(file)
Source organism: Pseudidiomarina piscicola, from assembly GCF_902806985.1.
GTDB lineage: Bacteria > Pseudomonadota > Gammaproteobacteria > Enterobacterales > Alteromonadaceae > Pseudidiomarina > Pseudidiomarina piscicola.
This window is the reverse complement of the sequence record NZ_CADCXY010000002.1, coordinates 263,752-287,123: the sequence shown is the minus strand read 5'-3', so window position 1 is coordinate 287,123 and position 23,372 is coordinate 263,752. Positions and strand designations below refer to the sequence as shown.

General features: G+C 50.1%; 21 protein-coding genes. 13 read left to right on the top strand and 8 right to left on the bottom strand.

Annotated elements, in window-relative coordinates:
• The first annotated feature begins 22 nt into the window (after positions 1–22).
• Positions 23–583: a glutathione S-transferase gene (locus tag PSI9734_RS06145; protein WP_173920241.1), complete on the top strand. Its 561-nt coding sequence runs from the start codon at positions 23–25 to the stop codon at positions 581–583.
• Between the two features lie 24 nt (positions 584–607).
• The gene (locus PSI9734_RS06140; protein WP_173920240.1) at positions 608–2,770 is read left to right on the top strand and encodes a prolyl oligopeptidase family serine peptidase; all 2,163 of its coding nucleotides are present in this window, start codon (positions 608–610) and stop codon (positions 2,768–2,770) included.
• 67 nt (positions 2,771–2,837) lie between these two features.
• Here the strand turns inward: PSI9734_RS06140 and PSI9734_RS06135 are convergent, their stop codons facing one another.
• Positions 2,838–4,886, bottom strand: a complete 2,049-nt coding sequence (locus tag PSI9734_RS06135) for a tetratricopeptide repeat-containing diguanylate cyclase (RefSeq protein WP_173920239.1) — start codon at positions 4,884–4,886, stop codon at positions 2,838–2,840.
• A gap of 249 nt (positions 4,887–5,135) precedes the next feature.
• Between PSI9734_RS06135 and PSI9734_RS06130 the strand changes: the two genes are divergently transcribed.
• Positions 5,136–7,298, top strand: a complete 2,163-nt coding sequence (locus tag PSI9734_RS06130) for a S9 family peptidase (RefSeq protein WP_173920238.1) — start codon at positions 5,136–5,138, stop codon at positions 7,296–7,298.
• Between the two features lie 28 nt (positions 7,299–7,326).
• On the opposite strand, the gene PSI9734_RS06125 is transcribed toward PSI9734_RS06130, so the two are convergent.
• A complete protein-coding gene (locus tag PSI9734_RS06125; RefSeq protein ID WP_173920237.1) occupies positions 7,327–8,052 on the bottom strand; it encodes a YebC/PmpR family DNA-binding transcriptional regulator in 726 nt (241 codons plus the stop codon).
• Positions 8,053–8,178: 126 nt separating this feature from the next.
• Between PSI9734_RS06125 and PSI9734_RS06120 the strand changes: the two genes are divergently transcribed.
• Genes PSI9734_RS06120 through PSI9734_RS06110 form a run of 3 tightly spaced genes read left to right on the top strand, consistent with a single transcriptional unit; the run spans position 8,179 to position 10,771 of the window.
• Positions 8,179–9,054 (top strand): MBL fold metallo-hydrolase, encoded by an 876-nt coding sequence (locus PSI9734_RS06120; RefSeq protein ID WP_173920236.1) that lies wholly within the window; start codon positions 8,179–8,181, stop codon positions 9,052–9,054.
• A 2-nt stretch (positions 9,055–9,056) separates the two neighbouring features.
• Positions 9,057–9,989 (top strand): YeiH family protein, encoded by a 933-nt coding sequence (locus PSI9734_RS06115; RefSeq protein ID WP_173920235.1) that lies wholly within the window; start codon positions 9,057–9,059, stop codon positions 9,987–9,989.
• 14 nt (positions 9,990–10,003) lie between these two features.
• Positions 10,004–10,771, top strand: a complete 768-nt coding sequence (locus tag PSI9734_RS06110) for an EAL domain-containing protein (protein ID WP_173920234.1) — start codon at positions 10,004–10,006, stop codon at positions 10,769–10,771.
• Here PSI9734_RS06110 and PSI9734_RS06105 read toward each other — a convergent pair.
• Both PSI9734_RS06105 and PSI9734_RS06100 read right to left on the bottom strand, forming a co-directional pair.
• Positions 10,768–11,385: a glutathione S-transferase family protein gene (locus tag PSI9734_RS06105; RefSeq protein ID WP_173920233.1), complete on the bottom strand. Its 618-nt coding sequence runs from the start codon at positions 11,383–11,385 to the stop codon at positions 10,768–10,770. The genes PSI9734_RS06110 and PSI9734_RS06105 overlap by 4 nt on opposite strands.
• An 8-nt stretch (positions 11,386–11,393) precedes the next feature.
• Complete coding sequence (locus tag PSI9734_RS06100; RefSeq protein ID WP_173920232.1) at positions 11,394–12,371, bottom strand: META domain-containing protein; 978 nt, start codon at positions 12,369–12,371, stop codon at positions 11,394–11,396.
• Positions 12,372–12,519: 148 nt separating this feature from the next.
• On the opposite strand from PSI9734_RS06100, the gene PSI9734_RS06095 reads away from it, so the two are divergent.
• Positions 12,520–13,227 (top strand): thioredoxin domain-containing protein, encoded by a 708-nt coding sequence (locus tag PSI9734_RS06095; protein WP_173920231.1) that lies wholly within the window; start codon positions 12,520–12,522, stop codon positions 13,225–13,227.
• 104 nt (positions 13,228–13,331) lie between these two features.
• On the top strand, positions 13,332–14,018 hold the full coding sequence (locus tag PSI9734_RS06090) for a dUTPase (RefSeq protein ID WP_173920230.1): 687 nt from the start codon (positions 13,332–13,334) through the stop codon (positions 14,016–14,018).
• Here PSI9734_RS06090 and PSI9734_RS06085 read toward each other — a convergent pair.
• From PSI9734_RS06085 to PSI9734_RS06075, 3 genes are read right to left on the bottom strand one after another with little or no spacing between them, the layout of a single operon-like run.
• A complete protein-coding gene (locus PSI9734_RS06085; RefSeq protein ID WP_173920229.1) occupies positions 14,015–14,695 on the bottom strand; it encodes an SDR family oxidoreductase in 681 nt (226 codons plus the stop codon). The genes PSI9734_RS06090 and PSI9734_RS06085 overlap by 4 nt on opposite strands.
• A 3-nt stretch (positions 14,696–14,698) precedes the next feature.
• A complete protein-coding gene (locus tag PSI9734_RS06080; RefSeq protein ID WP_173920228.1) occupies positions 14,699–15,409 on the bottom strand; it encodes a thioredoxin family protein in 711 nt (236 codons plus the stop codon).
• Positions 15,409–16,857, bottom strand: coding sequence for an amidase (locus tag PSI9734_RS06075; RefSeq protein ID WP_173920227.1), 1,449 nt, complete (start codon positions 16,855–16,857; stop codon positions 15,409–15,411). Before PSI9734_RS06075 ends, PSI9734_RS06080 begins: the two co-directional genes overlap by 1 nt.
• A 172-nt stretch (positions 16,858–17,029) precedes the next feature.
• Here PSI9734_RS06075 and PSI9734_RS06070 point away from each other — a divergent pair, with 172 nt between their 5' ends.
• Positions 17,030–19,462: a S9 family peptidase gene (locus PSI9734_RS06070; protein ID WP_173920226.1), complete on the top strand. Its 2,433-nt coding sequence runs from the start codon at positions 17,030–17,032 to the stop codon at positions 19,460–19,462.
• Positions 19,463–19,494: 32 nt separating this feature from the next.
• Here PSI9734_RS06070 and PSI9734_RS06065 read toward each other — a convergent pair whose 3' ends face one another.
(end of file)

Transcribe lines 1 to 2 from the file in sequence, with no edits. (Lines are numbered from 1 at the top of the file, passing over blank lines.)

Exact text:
Source organism: Pseudidiomarina piscicola, from assembly GCF_902806985.1.
GTDB lineage: Bacteria > Pseudomonadota > Gammaproteobacteria > Enterobacterales > Alteromonadaceae > Pseudidiomarina > Pseudidiomarina piscicola.